ANWR is so enormous, no single picture can hope to capture its variety and beauty. It’s true that five won’t do it either, but I’ve tried to find a good variety to give a small taste of what’s at stake.

IMAGES: Many thanks to William Bonilla and Defenders of Wildlife for the polar bear photo taken in the ANWR; to Robert Salazar and Origami for an Interdependent World (what a cool idea!), for the photo of the famous Porcupine Caribou, a subspecies; to Peter Mather and The Wilderness Society for the lakeshore-and-clouds image from the refuge; to Florian Schulz and The Audubon Society for the aerial photo of the braided river, plains and mountains in the refuge; and to the US Fish and Wildlife Service for the photo of the mountain foothills. sloping down to a plain in the ANWR. I deeply appreciate all!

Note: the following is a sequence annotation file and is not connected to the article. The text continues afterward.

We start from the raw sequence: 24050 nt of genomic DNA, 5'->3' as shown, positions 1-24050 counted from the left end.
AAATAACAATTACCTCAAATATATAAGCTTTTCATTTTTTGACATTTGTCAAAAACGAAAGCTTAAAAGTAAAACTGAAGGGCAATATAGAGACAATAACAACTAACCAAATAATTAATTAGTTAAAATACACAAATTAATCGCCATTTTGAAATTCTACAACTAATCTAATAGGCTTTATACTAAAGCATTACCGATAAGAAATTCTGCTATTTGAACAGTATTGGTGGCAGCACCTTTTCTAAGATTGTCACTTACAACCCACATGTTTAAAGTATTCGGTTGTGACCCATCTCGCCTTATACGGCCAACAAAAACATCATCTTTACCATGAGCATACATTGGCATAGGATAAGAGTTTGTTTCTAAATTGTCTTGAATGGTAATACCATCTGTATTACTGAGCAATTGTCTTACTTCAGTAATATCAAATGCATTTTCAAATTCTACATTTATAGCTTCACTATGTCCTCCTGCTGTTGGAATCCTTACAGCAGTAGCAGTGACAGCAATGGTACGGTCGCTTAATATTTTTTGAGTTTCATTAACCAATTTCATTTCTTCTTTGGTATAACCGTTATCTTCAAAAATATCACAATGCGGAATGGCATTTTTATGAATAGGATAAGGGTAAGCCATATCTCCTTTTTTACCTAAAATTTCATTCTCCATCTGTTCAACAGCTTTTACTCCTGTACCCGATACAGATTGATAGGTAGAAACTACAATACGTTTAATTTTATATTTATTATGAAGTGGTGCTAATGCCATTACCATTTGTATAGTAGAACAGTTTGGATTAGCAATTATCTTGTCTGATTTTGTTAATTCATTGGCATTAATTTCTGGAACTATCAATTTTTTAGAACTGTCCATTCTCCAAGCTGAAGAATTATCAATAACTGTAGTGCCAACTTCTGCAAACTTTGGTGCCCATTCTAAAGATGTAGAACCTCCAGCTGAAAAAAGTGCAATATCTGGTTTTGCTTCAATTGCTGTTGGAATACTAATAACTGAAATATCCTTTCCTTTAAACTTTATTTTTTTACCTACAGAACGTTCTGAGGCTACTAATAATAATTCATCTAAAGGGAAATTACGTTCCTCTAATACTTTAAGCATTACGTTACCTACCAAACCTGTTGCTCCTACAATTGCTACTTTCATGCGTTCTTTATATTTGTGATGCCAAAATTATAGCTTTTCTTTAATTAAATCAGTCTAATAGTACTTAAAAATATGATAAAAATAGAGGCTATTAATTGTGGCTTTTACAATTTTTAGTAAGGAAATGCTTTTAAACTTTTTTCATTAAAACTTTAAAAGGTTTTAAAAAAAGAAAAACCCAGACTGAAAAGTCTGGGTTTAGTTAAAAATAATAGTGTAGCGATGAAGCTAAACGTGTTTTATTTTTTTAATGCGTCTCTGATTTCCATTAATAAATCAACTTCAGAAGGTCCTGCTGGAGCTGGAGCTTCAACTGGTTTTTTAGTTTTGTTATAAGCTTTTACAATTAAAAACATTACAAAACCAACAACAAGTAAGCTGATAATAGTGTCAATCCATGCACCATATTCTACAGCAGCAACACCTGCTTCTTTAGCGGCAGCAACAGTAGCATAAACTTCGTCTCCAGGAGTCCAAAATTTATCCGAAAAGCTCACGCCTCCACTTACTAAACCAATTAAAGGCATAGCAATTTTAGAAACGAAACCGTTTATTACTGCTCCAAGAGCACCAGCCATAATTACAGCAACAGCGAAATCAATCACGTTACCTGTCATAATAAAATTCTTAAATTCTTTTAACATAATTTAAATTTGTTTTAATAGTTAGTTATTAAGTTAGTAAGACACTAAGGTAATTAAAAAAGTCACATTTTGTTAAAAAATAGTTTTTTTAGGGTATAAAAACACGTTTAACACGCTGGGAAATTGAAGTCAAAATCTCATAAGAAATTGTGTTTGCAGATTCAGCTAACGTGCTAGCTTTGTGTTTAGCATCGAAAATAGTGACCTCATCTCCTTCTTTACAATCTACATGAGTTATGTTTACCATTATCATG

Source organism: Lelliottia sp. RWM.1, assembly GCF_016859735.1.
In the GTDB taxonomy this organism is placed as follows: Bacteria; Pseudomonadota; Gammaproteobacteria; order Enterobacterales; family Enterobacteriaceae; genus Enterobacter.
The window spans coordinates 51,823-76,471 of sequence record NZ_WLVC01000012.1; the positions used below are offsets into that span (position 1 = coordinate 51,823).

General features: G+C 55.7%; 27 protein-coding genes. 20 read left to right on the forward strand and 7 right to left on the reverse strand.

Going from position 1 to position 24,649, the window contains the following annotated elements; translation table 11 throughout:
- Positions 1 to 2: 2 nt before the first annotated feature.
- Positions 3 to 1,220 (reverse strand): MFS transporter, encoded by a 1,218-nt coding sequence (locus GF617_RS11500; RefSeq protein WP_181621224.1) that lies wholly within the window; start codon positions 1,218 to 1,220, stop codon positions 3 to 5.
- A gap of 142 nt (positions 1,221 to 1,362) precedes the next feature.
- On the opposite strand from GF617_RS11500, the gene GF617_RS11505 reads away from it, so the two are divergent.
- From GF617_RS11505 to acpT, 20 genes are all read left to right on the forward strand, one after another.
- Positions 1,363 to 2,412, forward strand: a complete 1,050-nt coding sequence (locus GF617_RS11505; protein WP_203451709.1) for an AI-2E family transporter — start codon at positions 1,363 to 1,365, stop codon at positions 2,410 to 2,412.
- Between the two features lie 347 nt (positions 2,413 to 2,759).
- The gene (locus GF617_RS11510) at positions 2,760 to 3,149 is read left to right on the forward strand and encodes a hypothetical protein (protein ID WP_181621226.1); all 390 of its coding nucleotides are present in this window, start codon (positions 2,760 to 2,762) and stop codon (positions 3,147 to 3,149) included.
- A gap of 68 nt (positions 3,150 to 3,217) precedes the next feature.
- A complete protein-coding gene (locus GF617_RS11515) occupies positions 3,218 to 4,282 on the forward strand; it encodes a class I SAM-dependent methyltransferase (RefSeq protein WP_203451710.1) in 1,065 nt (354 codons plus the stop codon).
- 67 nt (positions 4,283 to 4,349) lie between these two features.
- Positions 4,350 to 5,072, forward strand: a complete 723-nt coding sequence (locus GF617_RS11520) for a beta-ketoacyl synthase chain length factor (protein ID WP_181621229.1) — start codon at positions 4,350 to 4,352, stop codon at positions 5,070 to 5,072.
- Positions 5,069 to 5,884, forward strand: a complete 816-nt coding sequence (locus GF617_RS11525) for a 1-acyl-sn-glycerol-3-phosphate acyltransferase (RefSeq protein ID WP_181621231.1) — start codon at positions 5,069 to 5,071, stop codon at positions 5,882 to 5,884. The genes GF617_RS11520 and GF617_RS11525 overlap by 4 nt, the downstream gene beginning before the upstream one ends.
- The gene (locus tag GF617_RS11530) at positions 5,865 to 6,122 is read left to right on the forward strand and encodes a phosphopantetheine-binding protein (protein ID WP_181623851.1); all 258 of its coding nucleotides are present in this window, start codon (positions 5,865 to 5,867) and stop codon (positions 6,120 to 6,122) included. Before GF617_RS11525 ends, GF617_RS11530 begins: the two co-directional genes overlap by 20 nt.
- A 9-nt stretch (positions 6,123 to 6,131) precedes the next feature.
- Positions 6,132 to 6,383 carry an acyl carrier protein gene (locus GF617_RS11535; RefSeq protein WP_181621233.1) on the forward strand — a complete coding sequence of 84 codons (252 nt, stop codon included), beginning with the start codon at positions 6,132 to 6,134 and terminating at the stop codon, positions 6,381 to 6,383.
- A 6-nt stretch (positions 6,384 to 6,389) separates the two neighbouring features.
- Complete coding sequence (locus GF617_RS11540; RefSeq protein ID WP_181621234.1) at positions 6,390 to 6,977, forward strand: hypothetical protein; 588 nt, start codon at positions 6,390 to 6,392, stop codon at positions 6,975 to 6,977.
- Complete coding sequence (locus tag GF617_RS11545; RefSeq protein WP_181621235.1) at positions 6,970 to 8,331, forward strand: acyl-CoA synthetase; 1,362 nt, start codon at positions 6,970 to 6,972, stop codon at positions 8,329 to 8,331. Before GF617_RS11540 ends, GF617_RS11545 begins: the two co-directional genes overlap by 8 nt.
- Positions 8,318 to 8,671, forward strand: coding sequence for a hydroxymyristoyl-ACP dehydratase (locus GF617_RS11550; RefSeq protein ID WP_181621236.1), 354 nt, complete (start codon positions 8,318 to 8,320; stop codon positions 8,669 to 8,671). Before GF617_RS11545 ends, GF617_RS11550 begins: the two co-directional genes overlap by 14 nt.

Important to remember

The Artdog Quote of the Week

This is Martin Luther King, Jr. Day, and on a week in mid-January when we can use some motivational dreams to guide us into a better future, I could not imagine any quote I love more to combine these thoughts about dreams for the future.

IMAGE: Many thanks to LoveOfLifeQuotes, via Addicted2Success’s “88 Iconic Martin Luther King, Jr. Quotes,” for this quote image. And many thanks to Dr. King for an enduring aspiration! Side note from the artist in me: After my Kwanzaa quote-searches and now this one, I really want to know how it is that so many quotes by African Americans are rendered in black-and-white. What is up with that? Don’t the folks who create quote images think persons of color are colorful??

Mining here?

The Artdog Image of Interest